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Wednesday 17 September 2014

Robot sub resumes search for plane

Published 16/04/2014 | 01:22

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The US Navy's Bluefin 21 submarine is on its second 20-hour underwater mission

A robotic submarine looking for the lost Malaysian jet has continued its second seabed search as up to 14 planes are taking to the skies for some of the final sweeps of the Indian Ocean for floating debris.

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The US Navy's Bluefin 21 submarine began its second 20-hour underwater mission after cutting short its first because the ocean waters where it was sent were too deep, officials said.

The unmanned sub is programmed to hover 100ft above the seabed, but it started searching in a patch that was deeper than the sub's maximum operating depth of 15,000ft, the search co-ordination centre said.

A built-in safety feature returned the Bluefin to the surface and it was not damaged, officials added.

The data collected by the sub was later analysed and no sign of the missing plane was found, the US Navy said.

Crews shifted the search zone away from the deepest water before sending the Bluefin back, the Navy added.

The search co-ordination centre said 11 military planes and three civilian planes would search a 21,000 square mile expanse of ocean centred 1,300 miles north west of the Australian west coast city of Perth. Eleven ships will also join the search.

Isolated showers are forecast in the search area with sea swells up to 6ft 7in and visibility of three miles, the centre said.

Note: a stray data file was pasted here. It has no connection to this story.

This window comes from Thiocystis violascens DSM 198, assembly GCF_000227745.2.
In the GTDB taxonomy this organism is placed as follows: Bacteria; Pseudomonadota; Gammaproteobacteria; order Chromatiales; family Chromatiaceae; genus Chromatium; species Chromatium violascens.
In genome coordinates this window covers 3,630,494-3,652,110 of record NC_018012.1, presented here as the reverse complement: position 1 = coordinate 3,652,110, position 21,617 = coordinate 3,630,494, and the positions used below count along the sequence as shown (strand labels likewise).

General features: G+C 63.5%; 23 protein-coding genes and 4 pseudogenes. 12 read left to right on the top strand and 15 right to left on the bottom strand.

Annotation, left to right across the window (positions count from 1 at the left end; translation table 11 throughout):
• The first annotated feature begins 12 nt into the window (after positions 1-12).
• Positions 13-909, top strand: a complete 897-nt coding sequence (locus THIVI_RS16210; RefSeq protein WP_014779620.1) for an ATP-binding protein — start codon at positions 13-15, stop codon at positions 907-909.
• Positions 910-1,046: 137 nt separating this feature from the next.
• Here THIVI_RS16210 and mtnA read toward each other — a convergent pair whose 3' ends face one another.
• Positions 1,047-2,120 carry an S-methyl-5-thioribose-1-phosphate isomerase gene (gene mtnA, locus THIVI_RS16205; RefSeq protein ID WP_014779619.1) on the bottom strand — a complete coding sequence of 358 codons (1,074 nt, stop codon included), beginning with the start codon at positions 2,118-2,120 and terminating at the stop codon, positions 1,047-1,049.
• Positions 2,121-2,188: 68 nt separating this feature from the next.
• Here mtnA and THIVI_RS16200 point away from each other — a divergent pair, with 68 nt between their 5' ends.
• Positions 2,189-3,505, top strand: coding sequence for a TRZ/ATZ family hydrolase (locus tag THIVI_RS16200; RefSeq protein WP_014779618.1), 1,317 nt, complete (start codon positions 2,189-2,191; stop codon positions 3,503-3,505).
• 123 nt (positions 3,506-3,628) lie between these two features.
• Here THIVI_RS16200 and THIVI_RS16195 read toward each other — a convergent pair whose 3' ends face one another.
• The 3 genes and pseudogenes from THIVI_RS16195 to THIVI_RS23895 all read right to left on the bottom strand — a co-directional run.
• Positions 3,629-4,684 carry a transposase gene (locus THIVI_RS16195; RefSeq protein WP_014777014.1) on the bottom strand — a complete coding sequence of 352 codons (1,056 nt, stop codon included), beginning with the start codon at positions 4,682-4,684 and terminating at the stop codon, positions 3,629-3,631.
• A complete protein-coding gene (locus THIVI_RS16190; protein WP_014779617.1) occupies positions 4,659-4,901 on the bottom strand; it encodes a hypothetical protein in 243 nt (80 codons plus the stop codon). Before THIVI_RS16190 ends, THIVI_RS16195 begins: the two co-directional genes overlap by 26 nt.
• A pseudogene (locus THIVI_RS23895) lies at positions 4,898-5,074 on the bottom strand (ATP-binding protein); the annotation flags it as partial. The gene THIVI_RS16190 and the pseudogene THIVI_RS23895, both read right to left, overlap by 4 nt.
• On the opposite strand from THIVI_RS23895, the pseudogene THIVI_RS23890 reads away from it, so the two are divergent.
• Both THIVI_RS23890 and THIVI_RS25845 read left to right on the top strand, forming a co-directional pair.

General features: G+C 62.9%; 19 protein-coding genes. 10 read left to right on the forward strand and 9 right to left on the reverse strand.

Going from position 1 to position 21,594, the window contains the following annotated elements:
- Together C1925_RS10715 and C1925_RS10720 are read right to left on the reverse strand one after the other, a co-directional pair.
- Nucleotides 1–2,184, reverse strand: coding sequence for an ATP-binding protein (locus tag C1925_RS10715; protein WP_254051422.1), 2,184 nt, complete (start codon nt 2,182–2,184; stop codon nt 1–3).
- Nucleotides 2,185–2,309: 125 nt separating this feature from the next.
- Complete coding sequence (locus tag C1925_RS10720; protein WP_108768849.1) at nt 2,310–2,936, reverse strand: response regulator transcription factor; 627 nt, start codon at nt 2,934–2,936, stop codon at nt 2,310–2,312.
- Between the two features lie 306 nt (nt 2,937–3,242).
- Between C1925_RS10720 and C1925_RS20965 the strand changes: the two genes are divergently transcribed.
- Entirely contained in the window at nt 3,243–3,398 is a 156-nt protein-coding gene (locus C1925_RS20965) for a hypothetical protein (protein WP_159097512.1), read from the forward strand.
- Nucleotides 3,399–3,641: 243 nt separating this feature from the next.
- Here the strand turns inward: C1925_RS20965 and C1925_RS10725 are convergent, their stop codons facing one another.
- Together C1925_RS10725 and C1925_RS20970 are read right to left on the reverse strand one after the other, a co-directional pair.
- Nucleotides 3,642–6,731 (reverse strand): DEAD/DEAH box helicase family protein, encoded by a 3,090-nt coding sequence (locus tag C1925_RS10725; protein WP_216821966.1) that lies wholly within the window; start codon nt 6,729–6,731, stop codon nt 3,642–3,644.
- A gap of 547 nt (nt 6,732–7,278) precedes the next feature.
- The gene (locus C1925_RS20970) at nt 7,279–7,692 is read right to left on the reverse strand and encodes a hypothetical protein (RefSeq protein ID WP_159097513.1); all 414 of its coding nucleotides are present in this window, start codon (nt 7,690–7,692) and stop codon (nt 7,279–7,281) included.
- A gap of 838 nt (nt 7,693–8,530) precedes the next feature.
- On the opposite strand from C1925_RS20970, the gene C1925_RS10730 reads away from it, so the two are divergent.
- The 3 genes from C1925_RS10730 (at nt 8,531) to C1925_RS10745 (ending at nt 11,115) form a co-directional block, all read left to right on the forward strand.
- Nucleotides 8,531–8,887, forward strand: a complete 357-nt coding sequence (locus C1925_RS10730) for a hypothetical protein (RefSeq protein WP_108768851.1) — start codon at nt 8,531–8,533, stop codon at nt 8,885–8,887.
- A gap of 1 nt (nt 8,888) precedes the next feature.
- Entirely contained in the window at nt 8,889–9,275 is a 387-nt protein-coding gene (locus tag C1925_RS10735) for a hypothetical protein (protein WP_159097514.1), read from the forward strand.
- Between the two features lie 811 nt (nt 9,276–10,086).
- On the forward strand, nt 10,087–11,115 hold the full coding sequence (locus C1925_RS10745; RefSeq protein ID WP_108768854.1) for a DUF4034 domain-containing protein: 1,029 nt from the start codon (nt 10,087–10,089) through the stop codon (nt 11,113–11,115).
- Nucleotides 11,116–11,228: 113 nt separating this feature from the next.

With no wreckage from the Boeing 777 yet found, authorities said this week that the days of the surface search were numbered as the hunt for the remains of Flight 370 moved under the waves.

Search authorities had known the primary search area for Flight 370 was near the limit of the Bluefin's dive capabilities. Deeper-diving submersibles have been evaluated, but none is yet available to help.

A safety margin would have been included in the Bluefin's programme to protect the device from harm if it went a bit deeper than its limit, said Stefan Williams, a professor of marine robotics at the University of Sydney.

"Maybe some areas where they are doing the survey are a little bit deeper than they are expecting," he said. "They may not have very reliable prior data for the area."

Meanwhile, officials are investigating an oil slick about 3.4 miles from the area where the last underwater sounds were detected.

Crews collected an oil sample and sent it back to Perth for analysis, a process that will take several days, said Angus Houston, the head of the joint agency co-ordinating the search off Australia's west coast.

He said it does not appear to be from any of the ships in the area, but cautioned against jumping to conclusions about its source.

The submarine is programmed to take 24 hours to complete each mission: two hours to dive to the bottom, 16 hours to search the seafloor, two hours to return to the surface, and four hours to upload the data.

The Bluefin can create a three-dimensional sonar map of any debris on the ocean floor, but the search is more challenging in this area because the seabed is covered in silt that could potentially cover part of the plane.

The black boxes are key to finding the wreckage itself but also could reveal what happened on Flight 370. Investigators believe it crashed in the southern Indian Ocean based on a flight path calculated from its contacts with a satellite and an analysis of its speed and fuel capacity, but they still do not know why.

Malaysia's defence minister Hishamuddin Hussein yesterday pledged to reveal the full contents of the black boxes if they are found.

"It's about finding out the truth," he told reporters in Kuala Lumpur. "There is no question of it not being released."

Press Association

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